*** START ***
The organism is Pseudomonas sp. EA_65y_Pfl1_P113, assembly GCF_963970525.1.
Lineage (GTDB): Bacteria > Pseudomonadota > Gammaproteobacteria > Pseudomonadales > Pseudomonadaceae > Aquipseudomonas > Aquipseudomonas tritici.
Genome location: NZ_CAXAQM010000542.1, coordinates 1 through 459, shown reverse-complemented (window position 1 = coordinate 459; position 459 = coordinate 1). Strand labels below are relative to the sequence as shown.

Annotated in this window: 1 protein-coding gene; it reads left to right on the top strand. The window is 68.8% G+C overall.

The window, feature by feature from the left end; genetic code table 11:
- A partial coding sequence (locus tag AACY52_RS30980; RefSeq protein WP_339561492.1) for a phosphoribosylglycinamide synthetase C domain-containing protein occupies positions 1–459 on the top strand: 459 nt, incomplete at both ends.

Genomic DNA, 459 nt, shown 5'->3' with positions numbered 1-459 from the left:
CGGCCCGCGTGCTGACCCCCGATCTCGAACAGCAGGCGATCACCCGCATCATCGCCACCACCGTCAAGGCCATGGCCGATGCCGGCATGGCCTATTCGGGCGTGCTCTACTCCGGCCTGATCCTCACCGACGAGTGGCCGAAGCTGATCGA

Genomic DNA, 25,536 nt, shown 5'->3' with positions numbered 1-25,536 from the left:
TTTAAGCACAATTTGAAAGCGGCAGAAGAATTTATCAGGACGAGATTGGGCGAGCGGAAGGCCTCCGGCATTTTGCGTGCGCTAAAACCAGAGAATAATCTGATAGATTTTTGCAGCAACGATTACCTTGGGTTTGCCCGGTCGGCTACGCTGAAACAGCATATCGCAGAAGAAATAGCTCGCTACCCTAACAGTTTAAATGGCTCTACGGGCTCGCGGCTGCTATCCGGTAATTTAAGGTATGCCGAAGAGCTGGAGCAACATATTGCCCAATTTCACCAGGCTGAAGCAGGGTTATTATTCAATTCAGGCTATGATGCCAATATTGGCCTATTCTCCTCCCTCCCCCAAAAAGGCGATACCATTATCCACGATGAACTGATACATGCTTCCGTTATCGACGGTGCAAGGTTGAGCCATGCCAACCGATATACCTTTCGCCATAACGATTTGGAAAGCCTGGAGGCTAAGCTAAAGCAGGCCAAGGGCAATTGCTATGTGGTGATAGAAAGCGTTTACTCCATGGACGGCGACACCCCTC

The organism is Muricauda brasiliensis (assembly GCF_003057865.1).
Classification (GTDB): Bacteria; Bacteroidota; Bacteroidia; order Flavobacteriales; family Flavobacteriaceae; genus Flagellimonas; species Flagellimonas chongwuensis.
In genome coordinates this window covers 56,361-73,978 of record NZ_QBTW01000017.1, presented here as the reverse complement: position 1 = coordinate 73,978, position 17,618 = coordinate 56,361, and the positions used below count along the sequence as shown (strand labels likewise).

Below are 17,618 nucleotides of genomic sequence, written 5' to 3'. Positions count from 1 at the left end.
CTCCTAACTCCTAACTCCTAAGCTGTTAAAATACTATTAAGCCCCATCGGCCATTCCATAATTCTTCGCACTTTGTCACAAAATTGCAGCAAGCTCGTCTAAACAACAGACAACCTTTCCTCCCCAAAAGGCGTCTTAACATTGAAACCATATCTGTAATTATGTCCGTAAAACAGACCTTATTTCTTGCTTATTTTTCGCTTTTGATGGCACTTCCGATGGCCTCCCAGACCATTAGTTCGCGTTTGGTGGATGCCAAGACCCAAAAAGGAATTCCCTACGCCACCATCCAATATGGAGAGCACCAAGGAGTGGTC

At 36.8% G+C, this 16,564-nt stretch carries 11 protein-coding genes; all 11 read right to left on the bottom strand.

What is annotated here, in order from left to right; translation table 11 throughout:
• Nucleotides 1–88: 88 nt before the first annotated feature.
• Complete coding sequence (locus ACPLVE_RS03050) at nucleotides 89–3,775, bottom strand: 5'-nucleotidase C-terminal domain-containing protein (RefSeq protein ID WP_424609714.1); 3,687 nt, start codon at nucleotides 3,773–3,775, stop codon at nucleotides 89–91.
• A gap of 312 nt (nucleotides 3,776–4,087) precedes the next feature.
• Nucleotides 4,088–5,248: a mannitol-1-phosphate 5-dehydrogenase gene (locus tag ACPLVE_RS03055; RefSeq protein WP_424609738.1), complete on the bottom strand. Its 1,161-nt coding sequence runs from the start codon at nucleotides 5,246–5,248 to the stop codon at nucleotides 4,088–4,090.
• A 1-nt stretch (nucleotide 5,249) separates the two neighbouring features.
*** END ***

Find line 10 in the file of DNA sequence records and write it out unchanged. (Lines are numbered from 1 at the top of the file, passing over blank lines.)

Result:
TTTAAGCACAATTTGAAAGCGGCAGAAGAATTTATCAGGACGAGATTGGGCGAGCGGAAGGCCTCCGGCATTTTGCGTGCGCTAAAACCAGAGAATAATCTGATAGATTTTTGCAGCAACGATTACCTTGGGTTTGCCCGGTCGGCTACGCTGAAACAGCATATCGCAGAAGAAATAGCTCGCTACCCTAACAGTTTAAATGGCTCTACGGGCTCGCGGCTGCTATCCGGTAATTTAAGGTATGCCGAAGAGCTGGAGCAACATATTGCCCAATTTCACCAGGCTGAAGCAGGGTTATTATTCAATTCAGGCTATGATGCCAATATTGGCCTATTCTCCTCCCTCCCCCAAAAAGGCGATACCATTATCCACGATGAACTGATACATGCTTCCGTTATCGACGGTGCAAGGTTGAGCCATGCCAACCGATATACCTTTCGCCATAACGATTTGGAAAGCCTGGAGGCTAAGCTAAAGCAGGCCAAGGGCAATTGCTATGTGGTGATAGAAAGCGTTTACTCCATGGACGGCGACACCCCTC